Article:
Birch reduction mechanism begins with the formation of the radical anion by the addition of solvated electrons to the aromatic ring. The alcohol now supplies a proton to the radical anion and also to the next to last carbanion. With the alcohol present, cyclohexadiene and an alkoxide ion are formed as products.
The Birch reduction is an organic chemical reaction where aromatic compounds which have a benzenoid ring are converted into 1,4-cyclohexadiene which have two hydrogen atoms attached at opposite ends of the molecule. It is a very useful reaction in synthetic organic chemistry. The Birch Reduction was first reported by the Australian chemist Arthur Birch in 1944. Arthur Birch was building on the earlier work of Wooster and Godfrey, published in 1937 while he was working in the Dyson Perrins Laboratory at the University of Oxford.
The Birch reduction is an organic redox reaction. Here, an organic reduction of aromatic rings in liquid ammonia with sodium, lithium or potassium and an alcohol occurs. An example for a Birch reduction reaction is the reduction of naphthalene which is given below.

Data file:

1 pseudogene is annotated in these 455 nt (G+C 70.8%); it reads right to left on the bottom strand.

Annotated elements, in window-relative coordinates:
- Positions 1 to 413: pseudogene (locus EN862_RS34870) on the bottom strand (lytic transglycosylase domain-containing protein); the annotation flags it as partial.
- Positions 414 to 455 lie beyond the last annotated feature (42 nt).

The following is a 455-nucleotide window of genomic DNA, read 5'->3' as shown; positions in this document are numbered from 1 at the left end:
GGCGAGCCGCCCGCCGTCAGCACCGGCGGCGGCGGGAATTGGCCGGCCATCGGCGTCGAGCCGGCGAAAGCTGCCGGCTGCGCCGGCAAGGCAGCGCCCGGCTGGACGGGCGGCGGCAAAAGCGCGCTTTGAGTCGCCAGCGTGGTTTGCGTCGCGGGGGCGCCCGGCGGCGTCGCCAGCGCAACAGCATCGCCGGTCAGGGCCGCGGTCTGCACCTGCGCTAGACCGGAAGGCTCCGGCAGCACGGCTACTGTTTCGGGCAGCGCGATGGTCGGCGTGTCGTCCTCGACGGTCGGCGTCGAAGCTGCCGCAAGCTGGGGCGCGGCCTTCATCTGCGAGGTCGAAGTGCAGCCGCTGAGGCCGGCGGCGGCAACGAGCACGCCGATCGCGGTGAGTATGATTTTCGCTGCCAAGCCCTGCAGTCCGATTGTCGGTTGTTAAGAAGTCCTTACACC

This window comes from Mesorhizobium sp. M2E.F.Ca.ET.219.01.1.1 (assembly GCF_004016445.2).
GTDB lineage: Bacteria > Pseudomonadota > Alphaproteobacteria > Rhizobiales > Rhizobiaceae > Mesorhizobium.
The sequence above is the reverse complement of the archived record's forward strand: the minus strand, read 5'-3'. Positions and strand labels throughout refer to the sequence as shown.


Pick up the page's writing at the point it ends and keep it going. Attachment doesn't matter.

Sodium and ethanal were used in the Birch reduction when it was first reported by Arthur Birch. It was discovered that the yield is improved with the usage of lithium.
Conjugated enamines can also be formed from the Birch reduction of aniline. Alkynes can also undergo Birch Reduction to form Alkenes as shown below.
Birch Reduction Mechanism
The solvated electrons (the free electrons in the solution of sodium in liquid ammonia which are responsible for the intense blue colour) add to the aromatic ring, giving a radical anion. This radical anion is supplied with a proton by the alcohol. The alcohol also supplies another proton to the penultimate carbanion. Now, with the alcohol present, the products – cyclohexadiene and an alkoxide ion are formed. The Birch reduction mechanism is illustrated below.
Thus, the reuired 1,4 cyclohexadiene where two hydrogen atoms are attached on opposite ends of the molecule is formed. Alternative solvents such as tetrahydrofuran can be employed instead of ammonia, since liquid ammonia must be condensed into a flask and left to evaporate overnight post the completion of the reaction which is a time consuming task.